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Lana is located 7 km south of Meran, at the entrance to the Ulten Valley and at the bottom of both Mount St. Vigilius and Val di Non, in the neighboring region of Trentino. It is divided by the Falschauer river and once led to the now dry swamps at the Falschauer river delta, a sanctuary for hundreds of bird species.
This important fruit-growing town is surrounded by lush orchards and vineyards, and extends from the health resort in Völlan down to the fertile fields in the valley and to the spectacular Gaul Ravine. The fruit, wine and produce of Lana have been well-known and appreciated by travelers since the 18th century.
Meran is known for its mild winters. This fact has attracted winter vacationers for decades, but Meran and Lana have much more to offer than the climate. The historic spa town with its Art Nouveau facades is also famous for its walks and promenades. And Lana, with its many churches, monasteries and castles, stretches from the mountains around Völlan to the apple orchards in the wide lower valley.
Around 20 km to the south is the South Tyrolean capital of Bolzano, with many museums and galleries, cafes and shops. The most popular attraction is the 5000-year old prehistoric ice mummy Ötzi, on display in the Museum of Archaeology.
The 40 km long unique Ulten Valley ranges from St. Pankraz close to Lana to St. Walburg, and from there to St. Nikolaus and St. Gertraud. The head of the valley on Weißbrunnsee is the gateway to the Stelvio National Park. Thus, in St. Gertraud we find the lahnersäge, one of five National Park houses, and the only one in Ulten Valley. Some of the most spectacular hiking trails and mountain tours in the Alps start here. In the remote Ulten Valley one can immediately feel in close touch with nature. The houses are built in the ancient local timber style. Even the farm fences, behind which unique local species such as gray cattle, Alpine sheep and goats pasture freely, are built according to traditional methods. In winter, the Ulten Valley attracts tourists and local skiers alike due to the modern family and adventure ski area of Schwemmalm. The newest attraction is the huge Bagjump – also open during the summer.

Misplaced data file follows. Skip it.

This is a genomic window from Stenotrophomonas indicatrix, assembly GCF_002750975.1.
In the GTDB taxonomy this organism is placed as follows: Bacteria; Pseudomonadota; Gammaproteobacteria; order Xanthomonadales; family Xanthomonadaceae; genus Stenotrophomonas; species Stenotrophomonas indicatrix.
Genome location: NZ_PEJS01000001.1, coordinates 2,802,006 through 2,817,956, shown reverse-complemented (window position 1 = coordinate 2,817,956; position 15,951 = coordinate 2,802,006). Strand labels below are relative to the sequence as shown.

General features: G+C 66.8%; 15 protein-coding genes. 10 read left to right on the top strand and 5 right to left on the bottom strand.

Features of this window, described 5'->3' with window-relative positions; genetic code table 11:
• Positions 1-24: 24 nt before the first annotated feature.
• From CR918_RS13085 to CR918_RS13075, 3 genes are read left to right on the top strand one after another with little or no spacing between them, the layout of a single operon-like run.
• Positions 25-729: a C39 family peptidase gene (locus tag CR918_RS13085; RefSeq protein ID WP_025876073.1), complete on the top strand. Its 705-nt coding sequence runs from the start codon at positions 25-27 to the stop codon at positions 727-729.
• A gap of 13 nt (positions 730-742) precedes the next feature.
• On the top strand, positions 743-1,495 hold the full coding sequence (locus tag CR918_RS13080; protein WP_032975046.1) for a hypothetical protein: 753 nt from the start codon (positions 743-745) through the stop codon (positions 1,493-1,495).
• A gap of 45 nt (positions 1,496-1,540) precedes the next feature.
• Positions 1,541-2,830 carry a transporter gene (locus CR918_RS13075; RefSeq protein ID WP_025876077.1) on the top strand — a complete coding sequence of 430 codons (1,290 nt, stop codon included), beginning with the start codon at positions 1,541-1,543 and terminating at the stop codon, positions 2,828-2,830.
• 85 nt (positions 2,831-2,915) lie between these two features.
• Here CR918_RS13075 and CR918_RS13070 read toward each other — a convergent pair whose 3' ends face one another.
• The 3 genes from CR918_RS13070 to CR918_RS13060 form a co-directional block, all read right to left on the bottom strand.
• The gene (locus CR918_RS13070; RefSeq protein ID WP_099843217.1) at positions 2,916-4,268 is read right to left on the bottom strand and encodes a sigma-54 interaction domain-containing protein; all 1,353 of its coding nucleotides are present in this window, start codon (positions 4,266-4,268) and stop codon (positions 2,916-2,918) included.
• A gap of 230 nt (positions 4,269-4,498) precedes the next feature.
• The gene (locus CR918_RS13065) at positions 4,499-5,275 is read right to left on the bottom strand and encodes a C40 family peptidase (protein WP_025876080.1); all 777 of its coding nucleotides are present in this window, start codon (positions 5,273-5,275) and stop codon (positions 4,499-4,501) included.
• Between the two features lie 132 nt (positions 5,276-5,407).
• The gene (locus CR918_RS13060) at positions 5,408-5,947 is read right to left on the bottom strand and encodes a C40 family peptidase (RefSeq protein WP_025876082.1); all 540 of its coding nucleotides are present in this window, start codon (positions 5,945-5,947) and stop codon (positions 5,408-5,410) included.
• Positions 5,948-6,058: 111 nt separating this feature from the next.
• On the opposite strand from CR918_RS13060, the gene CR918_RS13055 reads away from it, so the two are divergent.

In the former church village of Lana, there are almost 40 churches, chapels and monasteries, built across 10 centuries, ranging from the Romanesque three-apse Church of St. Margaret to the Hl.-Kreuz Church built in the 1920s. In recent years, not only notable architects, but also successful younger artists have established themselves in South Tyrol. Contemporary art can be seen on the 8 km long Sculpture Trail, which runs from the popular Lana irrigation channel path to the rugged Gaul Ravine and down to the former swamps of the Falschauer river delta.
As a traditional spa town with a surrounding Alpine tourism area, Meran and its environs have a long-standing culinary tradition. The town of Lana, which produced mainly wine for Bavarian monasteries from the Middle Ages to the 19th century, was particularly noted for its abundance of local produce. Here, on the border with the neighboring region of Trentino, the culinary tradition of Tyrol was always influenced by the cuisine of Northern Italy.
Shopping malls, fast food outlets and the same ubiquitous clothing chains? In South Tyrol you’ll have trouble finding them. Instead, you will find small boutiques, delicatessens and specialty stores. Here, age-old craftsmanship continues unabated: from loden to Sarner textiles and all other local wool, felt and leather products. Jackets and hats, but also traditional baskets and wooden sculptures, all this and more now back in vogue, especially local food products and organic specialties.